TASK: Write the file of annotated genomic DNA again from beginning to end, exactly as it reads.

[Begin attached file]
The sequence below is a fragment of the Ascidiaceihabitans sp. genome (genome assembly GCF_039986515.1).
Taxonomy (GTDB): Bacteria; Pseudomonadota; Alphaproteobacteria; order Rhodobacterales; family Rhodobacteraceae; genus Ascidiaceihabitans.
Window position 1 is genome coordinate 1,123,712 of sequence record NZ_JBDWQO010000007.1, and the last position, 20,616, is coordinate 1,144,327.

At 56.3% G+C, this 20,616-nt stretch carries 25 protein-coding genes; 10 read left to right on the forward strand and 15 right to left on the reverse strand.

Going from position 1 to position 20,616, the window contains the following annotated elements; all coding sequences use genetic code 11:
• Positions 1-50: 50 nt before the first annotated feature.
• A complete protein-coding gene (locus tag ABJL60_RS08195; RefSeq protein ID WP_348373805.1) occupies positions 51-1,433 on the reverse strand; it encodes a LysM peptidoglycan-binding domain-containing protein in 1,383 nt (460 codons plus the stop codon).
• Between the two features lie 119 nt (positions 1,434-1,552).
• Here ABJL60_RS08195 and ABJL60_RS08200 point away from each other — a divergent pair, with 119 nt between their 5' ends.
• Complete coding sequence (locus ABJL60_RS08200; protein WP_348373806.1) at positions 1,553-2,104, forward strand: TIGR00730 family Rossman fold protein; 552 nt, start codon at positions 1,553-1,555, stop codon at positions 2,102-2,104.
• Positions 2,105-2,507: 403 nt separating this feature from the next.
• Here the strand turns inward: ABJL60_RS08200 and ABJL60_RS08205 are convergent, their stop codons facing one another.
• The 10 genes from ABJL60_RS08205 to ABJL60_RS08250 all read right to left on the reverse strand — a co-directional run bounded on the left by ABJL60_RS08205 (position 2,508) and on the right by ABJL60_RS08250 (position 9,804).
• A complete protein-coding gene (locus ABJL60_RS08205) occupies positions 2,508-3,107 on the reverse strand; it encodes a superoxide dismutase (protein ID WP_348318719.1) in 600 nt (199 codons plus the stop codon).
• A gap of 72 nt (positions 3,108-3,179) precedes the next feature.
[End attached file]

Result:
The sequence below is a fragment of the Ascidiaceihabitans sp. genome (genome assembly GCF_039986515.1).
Taxonomy (GTDB): Bacteria; Pseudomonadota; Alphaproteobacteria; order Rhodobacterales; family Rhodobacteraceae; genus Ascidiaceihabitans.
Window position 1 is genome coordinate 1,123,712 of sequence record NZ_JBDWQO010000007.1, and the last position, 20,616, is coordinate 1,144,327.

At 56.3% G+C, this 20,616-nt stretch carries 25 protein-coding genes; 10 read left to right on the forward strand and 15 right to left on the reverse strand.

Going from position 1 to position 20,616, the window contains the following annotated elements; all coding sequences use genetic code 11:
• Positions 1-50: 50 nt before the first annotated feature.
• A complete protein-coding gene (locus tag ABJL60_RS08195; RefSeq protein ID WP_348373805.1) occupies positions 51-1,433 on the reverse strand; it encodes a LysM peptidoglycan-binding domain-containing protein in 1,383 nt (460 codons plus the stop codon).
• Between the two features lie 119 nt (positions 1,434-1,552).
• Here ABJL60_RS08195 and ABJL60_RS08200 point away from each other — a divergent pair, with 119 nt between their 5' ends.
• Complete coding sequence (locus ABJL60_RS08200; protein WP_348373806.1) at positions 1,553-2,104, forward strand: TIGR00730 family Rossman fold protein; 552 nt, start codon at positions 1,553-1,555, stop codon at positions 2,102-2,104.
• Positions 2,105-2,507: 403 nt separating this feature from the next.
• Here the strand turns inward: ABJL60_RS08200 and ABJL60_RS08205 are convergent, their stop codons facing one another.
• The 10 genes from ABJL60_RS08205 to ABJL60_RS08250 all read right to left on the reverse strand — a co-directional run bounded on the left by ABJL60_RS08205 (position 2,508) and on the right by ABJL60_RS08250 (position 9,804).
• A complete protein-coding gene (locus ABJL60_RS08205) occupies positions 2,508-3,107 on the reverse strand; it encodes a superoxide dismutase (protein ID WP_348318719.1) in 600 nt (199 codons plus the stop codon).
• A gap of 72 nt (positions 3,108-3,179) precedes the next feature.